When I came back into my room, Class C was there, and had been there without me, just like they are three other days of the week. I didn't immediately jump on them to sit down and stay quiet, because I had to stand at my desk, arms crossed, surveying for my anecdote book. I got more and more angry, stalking around, picking up piles and moving stuff around. Eventually I spotted it lying on the groung--most decidedly not where I had left it. When I opened it, sure enough, several pages were ripped.
I was incensed and utterly livid. I shouted for quiet and snarled that for the THIRD TIME my book had been stolen and ripped. I told them that since this happened when I was out of the room, I would be giving them ALL detention. Well, those snotty little bastards piped up, "that's not fair!" blah blah blah. I yelled, "EXCUSE ME?! I'll tell you what's NOT FAIR--that I can't trust ANYONE in this class to RESPECT my property anytime I'm out of the room! It's ONLY fair to punish everyone until someone steps forward!"
It was all I could do not to swear up a storm--and I told them that. Seriously, I wanted to be all, "Look, you assholes--DON'T TOUCH MY GODDAMNED SHIT. EVER." Somehow, with inhuman strength, I refrained from cursing. At one point, I told two students that, "this is effed the heck up." They looked at me and then at each other with wide-eyed, shocked faces. I said, "Oh hush, all you heard was the letter f." As I said, I was extremely upset.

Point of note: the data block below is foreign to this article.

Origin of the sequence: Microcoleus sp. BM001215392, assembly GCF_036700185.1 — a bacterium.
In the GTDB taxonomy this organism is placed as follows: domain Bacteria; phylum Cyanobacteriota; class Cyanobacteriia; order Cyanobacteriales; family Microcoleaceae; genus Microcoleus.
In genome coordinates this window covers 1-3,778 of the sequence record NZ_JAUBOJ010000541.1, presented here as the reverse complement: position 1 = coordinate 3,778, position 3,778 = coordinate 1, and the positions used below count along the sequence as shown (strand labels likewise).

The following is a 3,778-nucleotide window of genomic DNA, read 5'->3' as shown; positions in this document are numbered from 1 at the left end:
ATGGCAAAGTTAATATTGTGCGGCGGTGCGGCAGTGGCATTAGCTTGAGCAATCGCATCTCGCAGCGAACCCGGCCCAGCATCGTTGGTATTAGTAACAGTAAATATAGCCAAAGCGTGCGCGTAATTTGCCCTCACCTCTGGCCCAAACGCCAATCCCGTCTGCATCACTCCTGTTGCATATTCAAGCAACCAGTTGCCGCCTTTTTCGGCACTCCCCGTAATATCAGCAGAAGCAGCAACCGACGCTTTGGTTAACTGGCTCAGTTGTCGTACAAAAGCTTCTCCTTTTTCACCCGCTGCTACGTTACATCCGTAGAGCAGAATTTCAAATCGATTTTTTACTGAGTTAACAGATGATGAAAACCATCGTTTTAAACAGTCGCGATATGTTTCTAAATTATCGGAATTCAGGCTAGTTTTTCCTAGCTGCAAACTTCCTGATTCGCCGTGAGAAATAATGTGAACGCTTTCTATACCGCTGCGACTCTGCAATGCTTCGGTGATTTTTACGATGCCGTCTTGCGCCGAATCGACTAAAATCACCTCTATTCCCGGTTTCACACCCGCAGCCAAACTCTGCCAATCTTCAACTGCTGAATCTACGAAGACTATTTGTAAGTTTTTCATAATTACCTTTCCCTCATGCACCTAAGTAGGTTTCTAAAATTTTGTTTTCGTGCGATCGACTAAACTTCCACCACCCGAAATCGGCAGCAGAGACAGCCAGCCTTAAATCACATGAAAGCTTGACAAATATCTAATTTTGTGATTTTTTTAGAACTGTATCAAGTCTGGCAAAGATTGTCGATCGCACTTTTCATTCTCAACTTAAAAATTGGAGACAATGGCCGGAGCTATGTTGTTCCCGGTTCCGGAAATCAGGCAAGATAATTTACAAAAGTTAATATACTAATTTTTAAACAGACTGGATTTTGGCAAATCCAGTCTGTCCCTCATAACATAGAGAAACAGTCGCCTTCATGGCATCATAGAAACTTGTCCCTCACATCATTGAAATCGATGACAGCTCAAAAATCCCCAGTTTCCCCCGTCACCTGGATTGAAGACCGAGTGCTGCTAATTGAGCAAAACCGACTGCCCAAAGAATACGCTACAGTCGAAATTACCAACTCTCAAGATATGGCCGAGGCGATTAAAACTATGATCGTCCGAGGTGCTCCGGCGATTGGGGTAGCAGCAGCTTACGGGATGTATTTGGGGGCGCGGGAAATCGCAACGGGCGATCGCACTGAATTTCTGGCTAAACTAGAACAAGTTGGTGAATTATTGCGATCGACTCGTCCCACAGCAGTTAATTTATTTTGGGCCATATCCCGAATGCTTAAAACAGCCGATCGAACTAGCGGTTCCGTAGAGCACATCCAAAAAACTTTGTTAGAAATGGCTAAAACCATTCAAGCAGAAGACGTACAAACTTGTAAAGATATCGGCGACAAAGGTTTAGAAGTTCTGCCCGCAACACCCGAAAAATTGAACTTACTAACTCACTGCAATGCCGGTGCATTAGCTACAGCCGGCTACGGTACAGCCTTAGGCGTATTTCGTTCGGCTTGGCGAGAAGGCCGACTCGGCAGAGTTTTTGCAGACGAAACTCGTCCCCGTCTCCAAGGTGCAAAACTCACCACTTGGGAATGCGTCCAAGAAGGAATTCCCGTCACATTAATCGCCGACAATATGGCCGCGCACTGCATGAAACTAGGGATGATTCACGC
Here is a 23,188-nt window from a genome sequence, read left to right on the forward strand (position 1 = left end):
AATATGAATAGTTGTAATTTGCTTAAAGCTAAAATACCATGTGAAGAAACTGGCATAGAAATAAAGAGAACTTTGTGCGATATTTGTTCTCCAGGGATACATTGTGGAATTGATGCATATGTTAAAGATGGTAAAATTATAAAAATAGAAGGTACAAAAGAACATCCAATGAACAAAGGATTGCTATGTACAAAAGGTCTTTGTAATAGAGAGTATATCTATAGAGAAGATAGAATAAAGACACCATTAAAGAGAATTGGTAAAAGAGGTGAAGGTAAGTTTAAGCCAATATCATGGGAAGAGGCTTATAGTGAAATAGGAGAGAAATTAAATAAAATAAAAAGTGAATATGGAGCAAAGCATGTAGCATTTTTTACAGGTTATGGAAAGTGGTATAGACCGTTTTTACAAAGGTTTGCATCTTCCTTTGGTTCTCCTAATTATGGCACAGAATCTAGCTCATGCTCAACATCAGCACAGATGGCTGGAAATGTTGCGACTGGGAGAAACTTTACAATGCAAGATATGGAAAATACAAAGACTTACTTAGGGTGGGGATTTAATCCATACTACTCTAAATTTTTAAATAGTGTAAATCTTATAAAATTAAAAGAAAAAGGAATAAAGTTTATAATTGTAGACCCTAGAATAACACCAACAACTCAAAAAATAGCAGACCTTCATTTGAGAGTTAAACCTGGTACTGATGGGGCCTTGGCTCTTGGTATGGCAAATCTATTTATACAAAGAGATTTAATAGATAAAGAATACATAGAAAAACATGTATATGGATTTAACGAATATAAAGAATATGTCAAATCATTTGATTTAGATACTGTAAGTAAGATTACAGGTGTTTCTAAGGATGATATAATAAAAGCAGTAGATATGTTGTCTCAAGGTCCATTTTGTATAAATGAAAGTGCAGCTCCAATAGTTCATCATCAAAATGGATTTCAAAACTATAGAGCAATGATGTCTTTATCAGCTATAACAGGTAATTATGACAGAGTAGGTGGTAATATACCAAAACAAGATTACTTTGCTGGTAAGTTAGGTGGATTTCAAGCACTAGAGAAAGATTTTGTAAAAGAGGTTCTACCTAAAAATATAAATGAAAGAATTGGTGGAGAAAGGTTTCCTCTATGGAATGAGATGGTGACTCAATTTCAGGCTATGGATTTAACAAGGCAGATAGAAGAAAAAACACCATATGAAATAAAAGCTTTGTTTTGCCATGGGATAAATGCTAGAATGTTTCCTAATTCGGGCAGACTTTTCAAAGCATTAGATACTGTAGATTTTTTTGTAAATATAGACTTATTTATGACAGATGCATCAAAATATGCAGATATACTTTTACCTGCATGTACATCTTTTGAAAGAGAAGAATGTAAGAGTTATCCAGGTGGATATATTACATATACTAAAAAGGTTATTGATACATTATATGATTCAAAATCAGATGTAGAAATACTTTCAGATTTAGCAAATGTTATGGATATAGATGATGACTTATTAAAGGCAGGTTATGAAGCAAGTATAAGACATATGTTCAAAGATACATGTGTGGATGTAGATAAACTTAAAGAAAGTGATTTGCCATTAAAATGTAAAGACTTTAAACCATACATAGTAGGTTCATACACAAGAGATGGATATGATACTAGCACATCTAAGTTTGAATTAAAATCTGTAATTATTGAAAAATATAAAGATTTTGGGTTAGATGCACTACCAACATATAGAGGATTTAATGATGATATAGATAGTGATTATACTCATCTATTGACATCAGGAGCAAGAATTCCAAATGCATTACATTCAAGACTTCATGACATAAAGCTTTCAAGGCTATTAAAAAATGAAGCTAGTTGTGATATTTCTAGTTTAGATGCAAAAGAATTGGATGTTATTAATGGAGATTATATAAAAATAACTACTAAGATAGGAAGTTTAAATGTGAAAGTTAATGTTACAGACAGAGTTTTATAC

Anyway, so then some of them started piping up that they saw R around my desk, moving something, ripping and then restapling something, etc etc. I asked where he was, and they cried, "We don't know! He left!" So I told them to write it all down, whatever they saw, with the date, their names and class number. We collected those and I told them that it all would be used as evidence against R.